Congressman Denver Riggleman, who represents Virginia’s 5th district that stretches from Charlottesville south to the Virginia/North Carolina border, says he’s concerned about Governor Northam’s declaration of a temporary state of emergency and a ban on firearms in Capitol Square in advance of Monday’s Lobby Day activities.
Speaking to WVIR-TV, Riggleman said that the governor has a duty to err on the side of the constitutional rights of Virginia residents.
“Yeah, there’s an emotional aspect of this – it’s awful. But I think you always have to err on the side of constitutional rights and know that there are bad people out there. I know that’s not the politically correct thing to say, especially in Charlottesville. But when you go down in Buckingham, when you go down in the south side, you don’t have gun violence. You have people who hunt every day, love their kids, protect America and as a constitutionalist, it’s very difficult for me not to support those who say this is an overreach by the new administration at the state house.”
Full disclosure; Denver Riggleman is my representative in Congress, and I’ve generally been pleased with what he’s done while in office. He knows full well that his comments are going to drive gun control activists in the Charlottesville area to hammer him, but he’s still speaking out in defense of his constituents and their constitutional rights.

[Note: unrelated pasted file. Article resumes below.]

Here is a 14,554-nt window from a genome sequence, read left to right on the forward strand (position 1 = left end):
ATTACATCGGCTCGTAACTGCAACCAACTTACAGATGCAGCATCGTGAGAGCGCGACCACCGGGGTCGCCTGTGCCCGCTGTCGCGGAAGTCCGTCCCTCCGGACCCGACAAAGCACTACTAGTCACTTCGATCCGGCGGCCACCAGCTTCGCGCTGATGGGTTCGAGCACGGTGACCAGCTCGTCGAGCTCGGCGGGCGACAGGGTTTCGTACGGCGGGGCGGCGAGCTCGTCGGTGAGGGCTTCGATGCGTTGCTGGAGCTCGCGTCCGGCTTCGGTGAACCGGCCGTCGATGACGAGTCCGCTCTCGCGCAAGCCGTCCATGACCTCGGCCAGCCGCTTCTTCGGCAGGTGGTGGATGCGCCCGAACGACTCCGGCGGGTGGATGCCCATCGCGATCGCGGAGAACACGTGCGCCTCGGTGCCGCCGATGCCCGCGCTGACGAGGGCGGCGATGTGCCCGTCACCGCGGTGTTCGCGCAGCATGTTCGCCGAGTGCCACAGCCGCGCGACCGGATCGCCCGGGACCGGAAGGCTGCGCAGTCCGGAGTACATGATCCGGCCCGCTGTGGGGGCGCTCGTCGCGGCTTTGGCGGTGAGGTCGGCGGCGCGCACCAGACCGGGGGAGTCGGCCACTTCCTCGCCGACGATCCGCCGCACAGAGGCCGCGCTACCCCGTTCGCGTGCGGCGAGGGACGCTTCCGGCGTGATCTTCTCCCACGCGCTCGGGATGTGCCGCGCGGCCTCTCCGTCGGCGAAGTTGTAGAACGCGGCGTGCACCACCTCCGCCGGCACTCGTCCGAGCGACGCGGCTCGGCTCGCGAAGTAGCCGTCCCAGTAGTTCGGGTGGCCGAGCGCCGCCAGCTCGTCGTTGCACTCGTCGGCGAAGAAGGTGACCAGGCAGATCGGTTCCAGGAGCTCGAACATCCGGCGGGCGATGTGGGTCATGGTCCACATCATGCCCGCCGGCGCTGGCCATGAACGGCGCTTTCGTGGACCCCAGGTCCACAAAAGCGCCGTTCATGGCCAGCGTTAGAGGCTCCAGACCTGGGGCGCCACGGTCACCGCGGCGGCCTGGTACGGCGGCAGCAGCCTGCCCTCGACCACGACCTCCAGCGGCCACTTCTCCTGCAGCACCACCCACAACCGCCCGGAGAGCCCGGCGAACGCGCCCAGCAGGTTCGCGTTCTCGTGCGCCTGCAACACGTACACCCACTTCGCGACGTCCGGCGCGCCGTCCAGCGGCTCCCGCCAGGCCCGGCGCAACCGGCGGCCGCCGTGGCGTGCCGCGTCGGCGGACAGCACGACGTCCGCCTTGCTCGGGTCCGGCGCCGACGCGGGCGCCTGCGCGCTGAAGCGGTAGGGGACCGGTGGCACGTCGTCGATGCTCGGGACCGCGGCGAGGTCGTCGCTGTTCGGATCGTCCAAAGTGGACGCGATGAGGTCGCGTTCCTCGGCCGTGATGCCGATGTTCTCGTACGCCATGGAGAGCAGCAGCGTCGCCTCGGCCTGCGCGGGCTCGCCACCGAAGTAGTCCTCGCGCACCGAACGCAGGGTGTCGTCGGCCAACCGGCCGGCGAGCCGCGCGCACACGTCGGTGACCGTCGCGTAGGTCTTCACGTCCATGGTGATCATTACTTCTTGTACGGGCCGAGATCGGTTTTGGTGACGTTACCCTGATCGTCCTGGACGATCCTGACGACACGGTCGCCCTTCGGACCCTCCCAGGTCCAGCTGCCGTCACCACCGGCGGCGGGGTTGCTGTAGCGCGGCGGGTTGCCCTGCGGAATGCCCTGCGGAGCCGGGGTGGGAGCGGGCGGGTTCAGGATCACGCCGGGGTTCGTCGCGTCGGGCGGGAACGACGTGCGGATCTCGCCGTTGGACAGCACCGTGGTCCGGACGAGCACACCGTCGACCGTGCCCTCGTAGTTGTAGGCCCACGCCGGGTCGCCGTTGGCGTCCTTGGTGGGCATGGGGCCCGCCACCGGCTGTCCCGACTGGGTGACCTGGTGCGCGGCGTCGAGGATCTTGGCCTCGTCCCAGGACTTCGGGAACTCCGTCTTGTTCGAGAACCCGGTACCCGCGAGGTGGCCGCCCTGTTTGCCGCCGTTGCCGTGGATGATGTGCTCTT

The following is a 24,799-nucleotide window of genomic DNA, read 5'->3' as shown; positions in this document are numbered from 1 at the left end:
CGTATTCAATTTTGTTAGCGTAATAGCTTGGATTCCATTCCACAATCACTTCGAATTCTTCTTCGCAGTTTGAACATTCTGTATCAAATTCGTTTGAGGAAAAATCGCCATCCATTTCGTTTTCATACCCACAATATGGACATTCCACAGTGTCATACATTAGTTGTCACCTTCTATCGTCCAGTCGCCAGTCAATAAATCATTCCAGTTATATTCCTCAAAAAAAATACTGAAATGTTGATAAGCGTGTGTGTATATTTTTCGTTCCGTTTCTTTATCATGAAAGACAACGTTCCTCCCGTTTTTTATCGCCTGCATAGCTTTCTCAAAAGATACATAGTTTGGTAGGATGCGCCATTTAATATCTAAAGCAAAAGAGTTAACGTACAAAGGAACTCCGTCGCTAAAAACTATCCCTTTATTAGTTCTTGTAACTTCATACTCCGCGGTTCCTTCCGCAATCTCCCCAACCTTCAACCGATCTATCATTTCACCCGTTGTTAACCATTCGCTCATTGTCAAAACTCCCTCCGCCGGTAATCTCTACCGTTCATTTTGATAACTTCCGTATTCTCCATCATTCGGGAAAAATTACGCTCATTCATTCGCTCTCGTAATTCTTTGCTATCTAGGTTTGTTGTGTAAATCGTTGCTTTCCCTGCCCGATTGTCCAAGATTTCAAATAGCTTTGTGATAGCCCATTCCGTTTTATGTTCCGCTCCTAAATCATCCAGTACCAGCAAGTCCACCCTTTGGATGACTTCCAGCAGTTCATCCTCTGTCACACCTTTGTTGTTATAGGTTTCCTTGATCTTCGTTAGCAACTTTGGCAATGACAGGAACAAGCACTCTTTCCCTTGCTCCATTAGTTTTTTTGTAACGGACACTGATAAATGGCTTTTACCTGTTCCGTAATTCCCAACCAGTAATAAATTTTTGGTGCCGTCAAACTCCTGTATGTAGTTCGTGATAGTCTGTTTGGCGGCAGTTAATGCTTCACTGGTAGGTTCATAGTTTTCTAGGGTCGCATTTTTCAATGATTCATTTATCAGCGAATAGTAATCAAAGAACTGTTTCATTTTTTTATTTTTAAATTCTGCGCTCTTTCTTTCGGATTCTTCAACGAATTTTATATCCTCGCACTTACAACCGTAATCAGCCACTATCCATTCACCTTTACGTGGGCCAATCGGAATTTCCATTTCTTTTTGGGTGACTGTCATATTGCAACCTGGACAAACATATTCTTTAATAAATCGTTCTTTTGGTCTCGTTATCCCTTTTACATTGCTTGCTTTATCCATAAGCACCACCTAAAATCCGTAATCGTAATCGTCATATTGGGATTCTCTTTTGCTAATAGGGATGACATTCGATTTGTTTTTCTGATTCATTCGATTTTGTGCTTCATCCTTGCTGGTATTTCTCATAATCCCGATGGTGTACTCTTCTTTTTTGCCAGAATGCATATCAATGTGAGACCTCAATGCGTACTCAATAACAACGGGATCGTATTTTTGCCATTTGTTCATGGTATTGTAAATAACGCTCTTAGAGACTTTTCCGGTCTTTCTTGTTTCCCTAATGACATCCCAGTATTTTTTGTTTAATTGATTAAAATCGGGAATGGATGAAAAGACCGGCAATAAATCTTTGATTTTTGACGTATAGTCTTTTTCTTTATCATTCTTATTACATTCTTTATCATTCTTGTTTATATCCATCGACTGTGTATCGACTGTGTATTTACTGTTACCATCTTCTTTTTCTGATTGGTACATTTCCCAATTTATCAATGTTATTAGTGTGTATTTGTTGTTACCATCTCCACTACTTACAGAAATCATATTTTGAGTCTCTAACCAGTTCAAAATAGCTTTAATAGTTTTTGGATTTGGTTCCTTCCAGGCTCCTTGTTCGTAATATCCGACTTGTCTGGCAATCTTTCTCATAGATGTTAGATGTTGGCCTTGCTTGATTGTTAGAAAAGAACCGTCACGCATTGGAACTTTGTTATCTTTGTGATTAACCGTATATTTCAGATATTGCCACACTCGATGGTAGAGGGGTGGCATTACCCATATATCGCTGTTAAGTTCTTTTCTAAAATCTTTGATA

Riggleman is right about the people in Buckingham County and Virginia’s southside. I’ve spoken to dozens of residents at various county supervisors meetings over the past two months, and none of them are calling for civil war or the storming of the governor’s mansion. They’re simply asking to be left alone, and they’re telling lawmakers in Richmond that they have no plans of complying with any unconstitutional gun control laws.
Their efforts in civil engagement may be starting to pay off. The Associated Press ran a little-noticed story a couple of days ago highlighting the fact that several Democrats in Virginia’s state senate are expressing reservations and concern about HB 961, a proposed ban on so-called “assault firearms”, magazines that can accept more than ten rounds, and suppressors.
Some top Virginia Democratic senators are expressing reservations about plans to ban assault weapons – a key part of the new Democratic majority’s gun-control proposals and one that’s drawn fierce resistance from gun-rights advocates.
“A lot of people don’t really understand assault weapons and how complicated the issue really is,” said Democratic Sen. John Edwards. “It’s going to be very difficult to figure out a way to do it. But we’re studying it, that’s all I can say.”
He’s one of at least four moderate senators – the others are Sens. Chap Petersen, Creigh Deeds and Lynwood Lewis – who are skeptical of plans to ban assault weapons. None of them has ruled out voting for an assault weapon ban, but all have said they aren’t impressed with any of the drafts of proposed bans they’ve seen.
“I’ve not seen an enforceable bill that makes sense yet,” Deeds said.
Ralph Northam doesn’t need all four senators to sign off, but with a narrow 21-19 Democrat majority in the state senate, he needs at least two of the “moderate” Democrats to get on board. Senator Edwards is the chair of the Senate Judiciary Committee, which has approved four gun control bills so far, though the senate’s gun ban bill was killed in committee at the request of the sponsor.
Today is the final day for new legislation to be introduced for this legislative session. We’ll see soon enough if another gun ban bill is filed, but in the meantime, I hope the good people of Virginia that Rep. Riggleman talked about continue to write, email, and call their lawmakers urging them to oppose Northam’s anti-gun and anti-gun owner agenda.